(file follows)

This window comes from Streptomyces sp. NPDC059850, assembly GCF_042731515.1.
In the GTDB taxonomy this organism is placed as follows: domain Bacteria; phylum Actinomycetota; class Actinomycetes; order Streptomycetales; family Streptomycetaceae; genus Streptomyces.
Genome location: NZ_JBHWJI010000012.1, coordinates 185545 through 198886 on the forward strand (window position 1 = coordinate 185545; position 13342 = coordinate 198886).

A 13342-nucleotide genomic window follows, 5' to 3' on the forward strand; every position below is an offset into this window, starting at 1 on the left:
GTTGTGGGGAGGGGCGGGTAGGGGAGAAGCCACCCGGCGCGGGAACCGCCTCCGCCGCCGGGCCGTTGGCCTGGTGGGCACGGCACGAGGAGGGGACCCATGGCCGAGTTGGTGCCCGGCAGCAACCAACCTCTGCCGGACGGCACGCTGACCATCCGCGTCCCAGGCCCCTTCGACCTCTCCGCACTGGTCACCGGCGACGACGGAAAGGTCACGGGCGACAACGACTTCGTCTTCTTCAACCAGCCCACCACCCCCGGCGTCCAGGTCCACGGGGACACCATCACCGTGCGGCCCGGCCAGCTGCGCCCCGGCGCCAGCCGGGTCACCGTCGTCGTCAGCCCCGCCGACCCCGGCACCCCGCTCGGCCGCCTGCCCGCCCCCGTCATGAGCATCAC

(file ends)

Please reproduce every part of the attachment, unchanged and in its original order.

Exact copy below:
This window comes from Streptomyces sp. NPDC059850, assembly GCF_042731515.1.
In the GTDB taxonomy this organism is placed as follows: domain Bacteria; phylum Actinomycetota; class Actinomycetes; order Streptomycetales; family Streptomycetaceae; genus Streptomyces.
Genome location: NZ_JBHWJI010000012.1, coordinates 185545 through 198886 on the forward strand (window position 1 = coordinate 185545; position 13342 = coordinate 198886).

A 13342-nucleotide genomic window follows, 5' to 3' on the forward strand; every position below is an offset into this window, starting at 1 on the left:
GTTGTGGGGAGGGGCGGGTAGGGGAGAAGCCACCCGGCGCGGGAACCGCCTCCGCCGCCGGGCCGTTGGCCTGGTGGGCACGGCACGAGGAGGGGACCCATGGCCGAGTTGGTGCCCGGCAGCAACCAACCTCTGCCGGACGGCACGCTGACCATCCGCGTCCCAGGCCCCTTCGACCTCTCCGCACTGGTCACCGGCGACGACGGAAAGGTCACGGGCGACAACGACTTCGTCTTCTTCAACCAGCCCACCACCCCCGGCGTCCAGGTCCACGGGGACACCATCACCGTGCGGCCCGGCCAGCTGCGCCCCGGCGCCAGCCGGGTCACCGTCGTCGTCAGCCCCGCCGACCCCGGCACCCCGCTCGGCCGCCTGCCCGCCCCCGTCATGAGCATCAC